"Brilliant fight director. Very fast worker. Superb at his job. Can't recommend more highly. Top Qualities: Great Results, Personable, Expert "
Who do you call
- The Scotsman
Who will ensure that the swordplay in your production of The Three Musketeers is authentic? There's only one man to call
12:18Friday 26 November 201016:59Saturday 27 November 2010
IT'S ONE thing the Traverse deciding to put on a non-festive family show at Christmas. And it's one thing getting acclaimed playwright Chris Hannan to write it.
It's another thing, however, to bring to the stage the swashbuckling adventures of the Three Musketeers and to be sure all the swordplay will look convincing. To get that right, the Edinburgh company knew who to call: fight director Renny Krupinski.
For the second time this year, Edinburgh audiences are getting to enjoy the authentic punch of Krupinski's work. He won a Scotsman Fringe First in August for his play Bare, which he wrote, directed and starred in. He also choreographed the all-too-believable bare-knuckle confrontations that were the centrepiece of this underworld story about illegal fight clubs.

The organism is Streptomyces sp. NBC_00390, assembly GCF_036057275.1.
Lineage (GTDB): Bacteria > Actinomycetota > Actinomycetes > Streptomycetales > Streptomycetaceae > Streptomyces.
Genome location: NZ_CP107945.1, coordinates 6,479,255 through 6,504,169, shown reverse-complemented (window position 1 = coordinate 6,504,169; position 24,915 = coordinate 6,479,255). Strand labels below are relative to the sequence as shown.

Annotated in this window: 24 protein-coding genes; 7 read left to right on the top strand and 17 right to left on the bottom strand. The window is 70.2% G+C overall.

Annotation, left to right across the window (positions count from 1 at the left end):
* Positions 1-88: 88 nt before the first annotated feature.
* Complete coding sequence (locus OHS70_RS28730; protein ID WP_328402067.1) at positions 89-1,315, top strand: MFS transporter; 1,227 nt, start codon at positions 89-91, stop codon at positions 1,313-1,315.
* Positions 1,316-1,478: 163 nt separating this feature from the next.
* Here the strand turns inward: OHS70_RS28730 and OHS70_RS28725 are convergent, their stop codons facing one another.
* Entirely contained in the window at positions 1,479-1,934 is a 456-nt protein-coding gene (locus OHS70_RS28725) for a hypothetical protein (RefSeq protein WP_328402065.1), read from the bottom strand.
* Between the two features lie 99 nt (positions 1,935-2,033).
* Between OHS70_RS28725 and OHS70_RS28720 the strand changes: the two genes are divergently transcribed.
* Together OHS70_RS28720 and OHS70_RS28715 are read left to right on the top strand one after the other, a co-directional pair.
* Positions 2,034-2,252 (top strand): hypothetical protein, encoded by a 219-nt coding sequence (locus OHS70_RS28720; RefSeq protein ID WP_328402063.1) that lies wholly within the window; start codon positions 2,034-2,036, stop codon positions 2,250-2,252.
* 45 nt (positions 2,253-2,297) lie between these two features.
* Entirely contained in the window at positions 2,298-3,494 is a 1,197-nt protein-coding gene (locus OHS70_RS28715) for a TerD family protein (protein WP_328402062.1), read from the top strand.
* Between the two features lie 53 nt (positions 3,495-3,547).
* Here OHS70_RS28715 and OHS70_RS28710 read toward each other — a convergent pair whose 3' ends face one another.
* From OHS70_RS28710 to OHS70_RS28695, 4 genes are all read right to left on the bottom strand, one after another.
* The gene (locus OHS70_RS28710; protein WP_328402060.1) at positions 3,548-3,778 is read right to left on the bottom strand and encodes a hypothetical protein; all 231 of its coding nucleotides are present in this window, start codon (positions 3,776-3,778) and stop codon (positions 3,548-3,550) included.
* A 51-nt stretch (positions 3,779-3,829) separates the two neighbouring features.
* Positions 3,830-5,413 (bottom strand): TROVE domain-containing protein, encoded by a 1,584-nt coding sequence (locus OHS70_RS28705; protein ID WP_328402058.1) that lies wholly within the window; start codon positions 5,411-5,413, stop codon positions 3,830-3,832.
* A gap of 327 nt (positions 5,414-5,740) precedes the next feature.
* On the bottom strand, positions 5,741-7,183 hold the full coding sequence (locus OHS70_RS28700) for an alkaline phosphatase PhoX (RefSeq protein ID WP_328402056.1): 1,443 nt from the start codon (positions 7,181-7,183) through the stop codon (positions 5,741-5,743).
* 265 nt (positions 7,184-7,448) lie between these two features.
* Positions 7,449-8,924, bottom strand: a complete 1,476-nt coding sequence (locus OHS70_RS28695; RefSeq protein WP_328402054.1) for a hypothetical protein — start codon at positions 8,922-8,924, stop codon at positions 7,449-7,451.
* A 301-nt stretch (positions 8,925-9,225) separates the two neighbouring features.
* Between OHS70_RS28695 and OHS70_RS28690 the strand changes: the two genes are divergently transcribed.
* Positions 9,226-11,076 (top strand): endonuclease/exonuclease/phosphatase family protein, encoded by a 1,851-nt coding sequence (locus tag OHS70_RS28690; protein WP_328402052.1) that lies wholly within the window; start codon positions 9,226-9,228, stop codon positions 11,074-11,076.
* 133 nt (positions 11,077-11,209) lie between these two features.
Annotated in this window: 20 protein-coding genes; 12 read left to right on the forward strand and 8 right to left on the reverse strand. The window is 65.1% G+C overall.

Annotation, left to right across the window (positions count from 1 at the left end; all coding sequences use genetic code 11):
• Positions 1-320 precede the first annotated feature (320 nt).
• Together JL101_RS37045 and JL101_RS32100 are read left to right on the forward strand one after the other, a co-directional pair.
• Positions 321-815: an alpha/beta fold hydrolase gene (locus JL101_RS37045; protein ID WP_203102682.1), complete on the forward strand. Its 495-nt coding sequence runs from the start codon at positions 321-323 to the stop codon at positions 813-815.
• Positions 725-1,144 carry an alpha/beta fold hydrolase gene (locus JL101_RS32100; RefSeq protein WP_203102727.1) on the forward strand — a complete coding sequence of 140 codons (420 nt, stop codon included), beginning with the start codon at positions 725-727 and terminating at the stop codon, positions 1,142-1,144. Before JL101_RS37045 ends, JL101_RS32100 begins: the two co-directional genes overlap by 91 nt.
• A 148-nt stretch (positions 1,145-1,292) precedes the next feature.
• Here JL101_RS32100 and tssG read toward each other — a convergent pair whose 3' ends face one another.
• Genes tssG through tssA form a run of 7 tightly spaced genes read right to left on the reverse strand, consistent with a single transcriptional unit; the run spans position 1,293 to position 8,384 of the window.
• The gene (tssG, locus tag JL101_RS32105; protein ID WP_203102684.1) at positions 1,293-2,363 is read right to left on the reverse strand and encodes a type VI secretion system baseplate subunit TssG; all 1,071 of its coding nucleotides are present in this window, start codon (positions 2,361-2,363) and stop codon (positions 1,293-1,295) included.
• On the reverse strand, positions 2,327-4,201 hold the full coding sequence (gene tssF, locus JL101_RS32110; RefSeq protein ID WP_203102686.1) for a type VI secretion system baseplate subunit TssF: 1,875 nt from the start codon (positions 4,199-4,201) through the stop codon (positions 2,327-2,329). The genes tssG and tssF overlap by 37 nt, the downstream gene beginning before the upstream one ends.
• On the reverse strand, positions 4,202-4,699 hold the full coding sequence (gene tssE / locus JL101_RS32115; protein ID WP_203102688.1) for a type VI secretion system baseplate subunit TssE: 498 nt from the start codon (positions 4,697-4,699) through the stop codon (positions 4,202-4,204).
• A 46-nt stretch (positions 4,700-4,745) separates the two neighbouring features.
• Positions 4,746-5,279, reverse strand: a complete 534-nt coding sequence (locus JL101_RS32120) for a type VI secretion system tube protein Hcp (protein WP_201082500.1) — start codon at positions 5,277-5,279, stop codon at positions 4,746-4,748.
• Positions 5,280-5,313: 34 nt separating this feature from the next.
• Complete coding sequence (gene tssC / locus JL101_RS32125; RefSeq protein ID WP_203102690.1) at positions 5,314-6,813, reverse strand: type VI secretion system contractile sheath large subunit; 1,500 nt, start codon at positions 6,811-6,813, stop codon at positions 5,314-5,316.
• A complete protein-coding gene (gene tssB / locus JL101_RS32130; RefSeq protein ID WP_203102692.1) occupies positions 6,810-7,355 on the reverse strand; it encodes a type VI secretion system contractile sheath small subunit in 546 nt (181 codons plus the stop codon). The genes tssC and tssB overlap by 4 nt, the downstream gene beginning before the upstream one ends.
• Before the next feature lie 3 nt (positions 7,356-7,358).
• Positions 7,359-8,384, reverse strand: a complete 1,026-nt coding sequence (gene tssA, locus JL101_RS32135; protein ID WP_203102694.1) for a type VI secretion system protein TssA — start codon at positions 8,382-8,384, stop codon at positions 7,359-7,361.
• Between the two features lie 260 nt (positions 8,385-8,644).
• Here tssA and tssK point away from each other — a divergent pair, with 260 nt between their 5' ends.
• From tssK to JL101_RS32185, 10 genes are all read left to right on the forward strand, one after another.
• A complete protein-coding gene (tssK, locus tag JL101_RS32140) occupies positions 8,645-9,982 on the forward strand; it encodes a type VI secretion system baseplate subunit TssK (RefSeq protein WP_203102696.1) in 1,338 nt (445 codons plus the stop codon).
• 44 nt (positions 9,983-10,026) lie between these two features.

Despite the audience sitting at close quarters on three sides of the stage, he made it look as though the actors were doing it for real. This, he says, is down to a technique he developed while working at the Manchester Royal Exchange, a theatre famed for being "in the round"with the audience on all sides.
"I realised all the techniques I'd learned were dreadful in the round," says Krupinski, who played badguy Sizzler in Brookside in the 1980s and is a frequent fight arranger on Coronation Street. "There was daylight between the fist and the face. I thought there had to be a better way. I teach stage combat at drama school, so I used my students as guinea pigs - and I have to say, no students were hurt or killed in the making of this …"
His aim was for the actors to make contact and to produce the right sound, but not actually to injure each other. "I hated the fact that when the violence comes, the audience had almost to excuse what was going on as being 'just pretend'. The fight is as much a part of the play as any other part. If a playwright has put a fight in, they've put it in for a reason. So I developed these contact slaps and punches and they absolutely work."